This will help replenish glycogen stores and support muscle recovery. (2) .

Breakfast recommendations for post run 

Here are some examples of post run breakfast meals and snacks to boost fiber, refuel energy stores and repair muscles:

  1. Overnight oats: Mix ½ cup of rolled oats with ¾ cup of almond milk or Greek yogurt, and let it sit in the fridge overnight. Top with fresh berries, chia seeds and chopped nuts for added flavor, carbohydrates and fiber boost.
  2. Avocado toast: Top a slice of whole grain toast with mashed avocado, sliced tomato and a scrambled or fried egg. Add a sprinkle of salt, za’atar spice and pepper. Serve with a side of fresh berries and dollop of yogurt.
  3. Smoothie bowl: Blend banana, frozen berries, low fat greek yogurt, almond butter and almond milk in a blender until smooth. Top with granola, hemp seeds and fresh mango.
  4. Breakfast burrito: Fill a whole grain tortilla with scrambled eggs, black beans, sliced avocado, salsa and tomato. Add a side of roasted potatoes and grapes. 
  5. Protein pancakes or waffles: Mix 1 scoop of  protein powder and add to dry ingredients for homemade pancake batter. Or mix up Kodiak brand protein pancake mix for a quick and easy option. Top with fresh berries and maple syrup or peanut butter or banana.
  6. Veggie omelet: Sautee spinach, mushrooms and sliced bell pepper Beat eggs with milk and pour over the vegetables. Cook until set, and fold in half. Serve with whole grain toast and fresh fruit.
  7. Low fat greek yogurt parfait: Layer low fat greek yogurt with mixed berries, granola, chopped walnuts and honey. Serve with a side of whole wheat toast and jam.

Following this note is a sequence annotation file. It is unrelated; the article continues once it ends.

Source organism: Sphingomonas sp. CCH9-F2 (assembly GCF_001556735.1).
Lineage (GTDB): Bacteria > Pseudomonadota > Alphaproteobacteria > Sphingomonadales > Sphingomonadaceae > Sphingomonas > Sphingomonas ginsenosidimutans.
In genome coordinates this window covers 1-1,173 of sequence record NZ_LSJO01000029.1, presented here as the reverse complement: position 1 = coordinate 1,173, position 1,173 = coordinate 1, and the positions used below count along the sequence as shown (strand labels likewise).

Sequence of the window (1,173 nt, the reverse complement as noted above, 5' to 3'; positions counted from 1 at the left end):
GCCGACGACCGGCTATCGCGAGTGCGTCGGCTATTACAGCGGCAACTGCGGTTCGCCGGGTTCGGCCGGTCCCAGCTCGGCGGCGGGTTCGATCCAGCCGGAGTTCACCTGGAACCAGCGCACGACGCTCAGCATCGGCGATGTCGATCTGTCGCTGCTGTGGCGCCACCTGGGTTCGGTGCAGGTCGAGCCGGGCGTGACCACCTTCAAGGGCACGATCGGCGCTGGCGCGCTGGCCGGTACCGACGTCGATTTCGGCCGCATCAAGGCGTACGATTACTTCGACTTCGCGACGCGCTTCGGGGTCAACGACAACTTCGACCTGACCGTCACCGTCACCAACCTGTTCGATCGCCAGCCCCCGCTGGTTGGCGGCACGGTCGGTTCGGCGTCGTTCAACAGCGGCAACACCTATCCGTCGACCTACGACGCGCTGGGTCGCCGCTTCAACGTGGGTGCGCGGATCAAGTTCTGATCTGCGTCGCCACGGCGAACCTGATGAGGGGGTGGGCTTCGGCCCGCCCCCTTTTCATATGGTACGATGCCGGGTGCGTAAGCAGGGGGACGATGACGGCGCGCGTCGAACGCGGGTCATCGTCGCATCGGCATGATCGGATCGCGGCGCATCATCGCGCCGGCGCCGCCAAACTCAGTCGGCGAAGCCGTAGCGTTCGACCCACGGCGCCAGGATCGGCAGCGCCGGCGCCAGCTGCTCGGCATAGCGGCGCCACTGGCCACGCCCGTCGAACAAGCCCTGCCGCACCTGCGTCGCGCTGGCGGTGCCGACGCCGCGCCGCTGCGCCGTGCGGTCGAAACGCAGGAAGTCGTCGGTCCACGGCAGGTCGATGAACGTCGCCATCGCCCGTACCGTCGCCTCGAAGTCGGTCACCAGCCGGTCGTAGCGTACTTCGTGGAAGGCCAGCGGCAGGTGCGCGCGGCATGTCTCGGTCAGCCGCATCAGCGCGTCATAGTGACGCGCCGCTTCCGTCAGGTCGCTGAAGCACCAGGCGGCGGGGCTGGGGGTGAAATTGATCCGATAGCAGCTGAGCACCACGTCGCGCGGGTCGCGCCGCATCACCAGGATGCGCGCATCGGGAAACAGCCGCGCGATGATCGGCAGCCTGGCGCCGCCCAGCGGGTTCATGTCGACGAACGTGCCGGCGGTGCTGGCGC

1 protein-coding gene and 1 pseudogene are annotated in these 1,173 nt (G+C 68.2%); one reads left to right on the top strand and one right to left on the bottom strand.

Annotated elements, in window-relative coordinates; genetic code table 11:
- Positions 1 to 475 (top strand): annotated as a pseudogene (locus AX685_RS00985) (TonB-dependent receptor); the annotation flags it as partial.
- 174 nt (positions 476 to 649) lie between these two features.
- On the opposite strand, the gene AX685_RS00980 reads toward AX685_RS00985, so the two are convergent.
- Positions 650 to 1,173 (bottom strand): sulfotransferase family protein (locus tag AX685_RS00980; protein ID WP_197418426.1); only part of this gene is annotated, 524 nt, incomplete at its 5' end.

8. Bagel and smoked salmon: Toast a whole wheat bagel and spread cream cheese, then top with smoked salmon, capers, chopped onion, tomato. Serve with a side of watermelon.
  9. Breakfast sandwich: Toast a whole grain english muffin and top with your favorite lean chicken sausage, fried egg, avocado and spinach. Add a side of mixed berries.
  10. Turkey sandwich on whole wheat: Make a turkey sandwich on whole grain bread with cheese, tomato and greens. Serve with a side salad.
  11. Leftovers: Heat up your favorite leftovers from the night before.

Hydration and replenishing electrolytes after a run

Rehydration is essential after a run to replace fluids lost through sweat. Drinking water is important, but depending on how much you sweat, you may also need to replenish electrolytes such as sodium, potassium and magnesium. 

Focus on sodium which is the key electrolyte lost in sweat.

Electrolytes are important for fluid balance, muscle function and energy production. You can replenish electrolytes by drinking a sports drink or including a salty snack with water or another fluid like chocolate milk, coconut water or tart cherry juice.

Athletes should aim to drink around 20-24 oz of water following a run. Additionally if you are a heavy sweater, you may consider weighing yourself before and after your run.

Also, calculate your sweat rate loss to help you create an optimal hydration plan. You should drink 24 oz of water for every pound of weight lost. 

This will ensure that you will be adequately rehydrated and ready to start your next exercise activity.  


Refueling and rehydrating after a morning run is crucial for your body to recover and for you to perform your best on your next run.

Eat a balanced breakfast that includes complex carbs, protein, and healthy fats, and hydrate with water or electrolyte-rich drinks. With the right nutrition and hydration, you’ll be ready to tackle your next run with ease.

And you’ll also be ready for your next game.